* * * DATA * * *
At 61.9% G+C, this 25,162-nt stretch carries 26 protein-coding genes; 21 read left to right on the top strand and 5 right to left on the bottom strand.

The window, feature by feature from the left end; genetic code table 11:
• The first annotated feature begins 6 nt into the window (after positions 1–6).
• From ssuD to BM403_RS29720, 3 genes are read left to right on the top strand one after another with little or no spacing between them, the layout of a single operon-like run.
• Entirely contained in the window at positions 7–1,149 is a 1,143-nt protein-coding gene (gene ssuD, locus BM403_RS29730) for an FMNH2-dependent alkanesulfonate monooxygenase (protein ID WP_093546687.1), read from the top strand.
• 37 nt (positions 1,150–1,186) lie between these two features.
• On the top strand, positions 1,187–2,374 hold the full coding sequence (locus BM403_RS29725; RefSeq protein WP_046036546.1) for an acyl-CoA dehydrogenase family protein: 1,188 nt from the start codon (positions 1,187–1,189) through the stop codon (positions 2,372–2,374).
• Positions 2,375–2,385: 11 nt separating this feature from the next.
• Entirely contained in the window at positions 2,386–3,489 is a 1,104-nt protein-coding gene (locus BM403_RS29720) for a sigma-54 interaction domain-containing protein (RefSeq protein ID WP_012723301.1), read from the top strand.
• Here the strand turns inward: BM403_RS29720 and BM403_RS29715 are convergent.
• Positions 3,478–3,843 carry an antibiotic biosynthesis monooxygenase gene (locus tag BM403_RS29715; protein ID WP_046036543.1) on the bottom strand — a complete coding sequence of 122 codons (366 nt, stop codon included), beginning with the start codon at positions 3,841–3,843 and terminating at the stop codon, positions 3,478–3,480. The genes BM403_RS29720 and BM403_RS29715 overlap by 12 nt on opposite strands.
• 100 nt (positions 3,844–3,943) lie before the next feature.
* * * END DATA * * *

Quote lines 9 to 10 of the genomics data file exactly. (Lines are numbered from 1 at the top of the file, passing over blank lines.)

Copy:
• Entirely contained in the window at positions 2,386–3,489 is a 1,104-nt protein-coding gene (locus BM403_RS29720) for a sigma-54 interaction domain-containing protein (RefSeq protein ID WP_012723301.1), read from the top strand.
• Here the strand turns inward: BM403_RS29720 and BM403_RS29715 are convergent.